Have you ever waited with anticipation for a hatch to begin and see the first few Mayflies or Salmonflies float down the river without a fish eating it? If I were an aquatic insect, I’d choose to be one of the first bugs to hatch. Why do you ask? Because I’d have a greater likelihood of surviving the first minute of life! I can’t prove it, but I believe early hatching insects live longer.

Green Drake Upside Down | www.riverkeeperflies.com

I look forward to the Green Drake hatch on my local waters with great anticipation. I’ve seen the first Drakes in mid-May, but fish don’t begin eating them with regularity for several weeks. It’s the same for Salmonflies and Golden Stones. You’ll watch them float forever through water you know hold fish, but not one rises to eat them.

Fall Drakes and Flav, are just around the corner. I saw a couple of “scouts” last week and it won’t be long before more hatch and fish regularly rise for these large flies.

This isn’t an original thought on my part. I was reading one of the Old Fly Fishing and Fly Tying books listed in the OTHER RESOURCES section on my homepage. It’s a free download – North Country Flies (1886) by T. E. Pritt.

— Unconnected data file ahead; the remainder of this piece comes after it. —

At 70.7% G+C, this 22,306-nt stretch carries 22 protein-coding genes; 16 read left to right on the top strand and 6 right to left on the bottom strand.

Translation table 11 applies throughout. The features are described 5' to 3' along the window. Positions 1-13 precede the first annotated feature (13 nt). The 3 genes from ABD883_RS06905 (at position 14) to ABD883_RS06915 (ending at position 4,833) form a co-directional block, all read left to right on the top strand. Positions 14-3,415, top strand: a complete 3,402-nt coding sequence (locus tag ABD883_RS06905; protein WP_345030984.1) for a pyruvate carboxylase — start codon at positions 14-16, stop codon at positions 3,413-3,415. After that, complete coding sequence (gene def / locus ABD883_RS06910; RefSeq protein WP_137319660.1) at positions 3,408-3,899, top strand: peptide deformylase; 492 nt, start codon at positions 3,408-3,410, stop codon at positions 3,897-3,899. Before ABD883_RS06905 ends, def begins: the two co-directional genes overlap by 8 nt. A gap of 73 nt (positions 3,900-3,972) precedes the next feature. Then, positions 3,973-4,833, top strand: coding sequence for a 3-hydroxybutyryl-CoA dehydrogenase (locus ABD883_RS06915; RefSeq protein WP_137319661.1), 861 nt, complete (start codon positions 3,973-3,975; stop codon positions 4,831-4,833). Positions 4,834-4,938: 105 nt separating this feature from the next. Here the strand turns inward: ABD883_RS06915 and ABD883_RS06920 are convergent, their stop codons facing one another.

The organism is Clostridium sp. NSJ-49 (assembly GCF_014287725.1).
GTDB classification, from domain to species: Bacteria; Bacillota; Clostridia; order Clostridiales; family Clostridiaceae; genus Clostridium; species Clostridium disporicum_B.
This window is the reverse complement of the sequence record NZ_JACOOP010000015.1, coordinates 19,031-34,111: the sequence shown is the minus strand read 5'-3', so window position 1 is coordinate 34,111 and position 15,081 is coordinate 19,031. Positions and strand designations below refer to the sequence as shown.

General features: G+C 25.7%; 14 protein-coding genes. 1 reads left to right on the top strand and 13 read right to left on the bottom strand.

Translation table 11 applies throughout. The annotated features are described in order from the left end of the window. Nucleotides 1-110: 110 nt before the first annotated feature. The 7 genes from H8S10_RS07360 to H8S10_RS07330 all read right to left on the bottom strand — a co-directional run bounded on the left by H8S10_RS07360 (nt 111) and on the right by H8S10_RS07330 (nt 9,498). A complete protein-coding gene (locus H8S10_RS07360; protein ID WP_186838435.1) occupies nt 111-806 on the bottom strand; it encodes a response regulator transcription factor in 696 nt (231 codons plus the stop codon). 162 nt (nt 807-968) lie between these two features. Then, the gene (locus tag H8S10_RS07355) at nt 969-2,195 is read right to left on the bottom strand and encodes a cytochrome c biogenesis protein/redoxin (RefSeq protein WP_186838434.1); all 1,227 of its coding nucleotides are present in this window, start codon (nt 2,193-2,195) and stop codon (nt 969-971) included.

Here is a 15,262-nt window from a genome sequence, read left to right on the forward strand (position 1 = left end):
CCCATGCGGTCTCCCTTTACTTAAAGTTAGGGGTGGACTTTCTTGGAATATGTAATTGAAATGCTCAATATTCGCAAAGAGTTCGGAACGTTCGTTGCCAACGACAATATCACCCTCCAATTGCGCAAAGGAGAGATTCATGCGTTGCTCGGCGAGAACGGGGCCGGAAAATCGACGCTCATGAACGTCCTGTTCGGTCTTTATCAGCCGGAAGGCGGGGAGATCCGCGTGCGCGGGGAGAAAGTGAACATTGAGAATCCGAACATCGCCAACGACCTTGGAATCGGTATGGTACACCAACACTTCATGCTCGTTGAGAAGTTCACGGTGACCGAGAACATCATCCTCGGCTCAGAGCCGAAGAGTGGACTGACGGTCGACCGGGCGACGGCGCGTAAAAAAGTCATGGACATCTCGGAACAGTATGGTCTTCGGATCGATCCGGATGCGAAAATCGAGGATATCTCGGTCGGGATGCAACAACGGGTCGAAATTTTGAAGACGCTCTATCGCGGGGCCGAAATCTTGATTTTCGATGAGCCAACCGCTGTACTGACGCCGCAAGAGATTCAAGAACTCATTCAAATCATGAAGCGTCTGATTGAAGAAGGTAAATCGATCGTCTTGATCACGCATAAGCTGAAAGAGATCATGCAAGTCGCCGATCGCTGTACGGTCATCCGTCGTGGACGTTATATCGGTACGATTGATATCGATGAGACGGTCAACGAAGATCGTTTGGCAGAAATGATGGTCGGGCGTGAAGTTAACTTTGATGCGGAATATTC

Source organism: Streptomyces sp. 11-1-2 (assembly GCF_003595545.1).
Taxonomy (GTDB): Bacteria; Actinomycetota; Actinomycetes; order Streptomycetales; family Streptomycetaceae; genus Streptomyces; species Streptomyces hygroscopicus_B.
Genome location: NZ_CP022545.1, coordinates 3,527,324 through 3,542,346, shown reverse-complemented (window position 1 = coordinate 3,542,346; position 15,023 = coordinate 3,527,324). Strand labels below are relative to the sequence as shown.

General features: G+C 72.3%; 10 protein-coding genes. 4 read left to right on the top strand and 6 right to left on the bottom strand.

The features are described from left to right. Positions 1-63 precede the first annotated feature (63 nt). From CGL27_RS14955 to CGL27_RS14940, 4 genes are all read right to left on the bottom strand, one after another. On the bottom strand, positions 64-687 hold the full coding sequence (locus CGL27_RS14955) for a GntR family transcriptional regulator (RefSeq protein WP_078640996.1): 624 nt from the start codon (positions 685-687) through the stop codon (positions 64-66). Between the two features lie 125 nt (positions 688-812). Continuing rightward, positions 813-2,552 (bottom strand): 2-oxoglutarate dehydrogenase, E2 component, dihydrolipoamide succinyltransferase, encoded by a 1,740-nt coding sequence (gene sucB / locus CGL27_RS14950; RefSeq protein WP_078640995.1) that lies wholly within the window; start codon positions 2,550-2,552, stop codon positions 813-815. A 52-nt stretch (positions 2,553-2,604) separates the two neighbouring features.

“Most anglers are familiar with the fact that trout will not take, off hand, every natural insect which comes floating along the surface of the river. The fish require to familiarize themselves with its appearance and satisfy themselves thoroughly as to its flavour before they begin to take it greedily. The stone-fly, for instance, is allowed to sail away unnoticed for a week or so after it comes on before trout appear to awake to the fact that there is a feast afloat above them, after which they all with one consent begin to make gluttons of themselves : similarly the dark watchet (the iron-blue dun) sails jauntily away, untouched, or, perhaps, picked up by the swallows, until his appearance and flavour are accepted as good. Against these facts the hackled fly appears as an imitation of an atom with the size, colour and imperfect shape of which the fish have for some time been familiar, as the half-hatched flies became their victims.”

Did you notice the published date of 1886? The book was written 136 years ago!

It turns out I’m not the first person to observe this phenomenon.

Don’t forget about the prolific Pale Morning Dun (PMD) hatches. Here are a few PMDs I’ve photographed floating on the water, floating long distances at the beginning of a hatch without a fish rising to eat them.

Mayfly on Water - After | www.riverkeeperflies.com

But Green Drakes are my favorite Mayfly. That’s why I’d like to come back as an EARLY hatching Green Drake.

Metolius Green Drake | www.johnkreft.com

Enjoy…go fish!

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